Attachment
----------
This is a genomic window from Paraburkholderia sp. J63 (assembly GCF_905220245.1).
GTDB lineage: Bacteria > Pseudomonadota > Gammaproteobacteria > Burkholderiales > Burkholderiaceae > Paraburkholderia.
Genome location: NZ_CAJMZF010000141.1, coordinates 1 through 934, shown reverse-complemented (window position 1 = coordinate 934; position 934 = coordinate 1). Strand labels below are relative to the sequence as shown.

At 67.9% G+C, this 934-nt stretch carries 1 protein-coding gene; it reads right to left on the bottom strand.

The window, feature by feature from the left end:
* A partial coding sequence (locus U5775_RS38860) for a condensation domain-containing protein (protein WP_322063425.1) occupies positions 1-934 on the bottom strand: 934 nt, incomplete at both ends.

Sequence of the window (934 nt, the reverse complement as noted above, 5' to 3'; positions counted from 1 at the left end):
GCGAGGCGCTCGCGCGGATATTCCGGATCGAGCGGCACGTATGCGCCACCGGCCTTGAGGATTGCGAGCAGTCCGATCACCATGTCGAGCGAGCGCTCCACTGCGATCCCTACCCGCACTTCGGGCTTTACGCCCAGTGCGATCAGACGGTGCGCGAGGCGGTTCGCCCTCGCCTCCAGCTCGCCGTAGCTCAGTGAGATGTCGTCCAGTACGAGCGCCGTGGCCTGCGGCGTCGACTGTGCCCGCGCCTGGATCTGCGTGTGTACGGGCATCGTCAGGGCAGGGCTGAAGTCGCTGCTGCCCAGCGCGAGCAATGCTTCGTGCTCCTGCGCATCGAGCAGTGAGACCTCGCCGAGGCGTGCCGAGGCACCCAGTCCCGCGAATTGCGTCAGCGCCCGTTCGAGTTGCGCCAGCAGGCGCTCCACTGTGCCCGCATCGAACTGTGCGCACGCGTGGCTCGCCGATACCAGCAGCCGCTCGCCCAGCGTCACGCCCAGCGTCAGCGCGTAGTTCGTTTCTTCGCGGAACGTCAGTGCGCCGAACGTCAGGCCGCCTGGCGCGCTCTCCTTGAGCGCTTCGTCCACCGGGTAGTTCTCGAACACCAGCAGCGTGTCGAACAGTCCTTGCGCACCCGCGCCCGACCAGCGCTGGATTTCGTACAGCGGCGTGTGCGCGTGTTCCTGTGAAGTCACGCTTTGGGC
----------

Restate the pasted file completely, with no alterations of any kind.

This is a genomic window from Paraburkholderia sp. J63 (assembly GCF_905220245.1).
GTDB lineage: Bacteria > Pseudomonadota > Gammaproteobacteria > Burkholderiales > Burkholderiaceae > Paraburkholderia.
Genome location: NZ_CAJMZF010000141.1, coordinates 1 through 934, shown reverse-complemented (window position 1 = coordinate 934; position 934 = coordinate 1). Strand labels below are relative to the sequence as shown.

At 67.9% G+C, this 934-nt stretch carries 1 protein-coding gene; it reads right to left on the bottom strand.

The window, feature by feature from the left end:
* A partial coding sequence (locus U5775_RS38860) for a condensation domain-containing protein (protein WP_322063425.1) occupies positions 1-934 on the bottom strand: 934 nt, incomplete at both ends.

Sequence of the window (934 nt, the reverse complement as noted above, 5' to 3'; positions counted from 1 at the left end):
GCGAGGCGCTCGCGCGGATATTCCGGATCGAGCGGCACGTATGCGCCACCGGCCTTGAGGATTGCGAGCAGTCCGATCACCATGTCGAGCGAGCGCTCCACTGCGATCCCTACCCGCACTTCGGGCTTTACGCCCAGTGCGATCAGACGGTGCGCGAGGCGGTTCGCCCTCGCCTCCAGCTCGCCGTAGCTCAGTGAGATGTCGTCCAGTACGAGCGCCGTGGCCTGCGGCGTCGACTGTGCCCGCGCCTGGATCTGCGTGTGTACGGGCATCGTCAGGGCAGGGCTGAAGTCGCTGCTGCCCAGCGCGAGCAATGCTTCGTGCTCCTGCGCATCGAGCAGTGAGACCTCGCCGAGGCGTGCCGAGGCACCCAGTCCCGCGAATTGCGTCAGCGCCCGTTCGAGTTGCGCCAGCAGGCGCTCCACTGTGCCCGCATCGAACTGTGCGCACGCGTGGCTCGCCGATACCAGCAGCCGCTCGCCCAGCGTCACGCCCAGCGTCAGCGCGTAGTTCGTTTCTTCGCGGAACGTCAGTGCGCCGAACGTCAGGCCGCCTGGCGCGCTCTCCTTGAGCGCTTCGTCCACCGGGTAGTTCTCGAACACCAGCAGCGTGTCGAACAGTCCTTGCGCACCCGCGCCCGACCAGCGCTGGATTTCGTACAGCGGCGTGTGCGCGTGTTCCTGTGAAGTCACGCTTTGGGC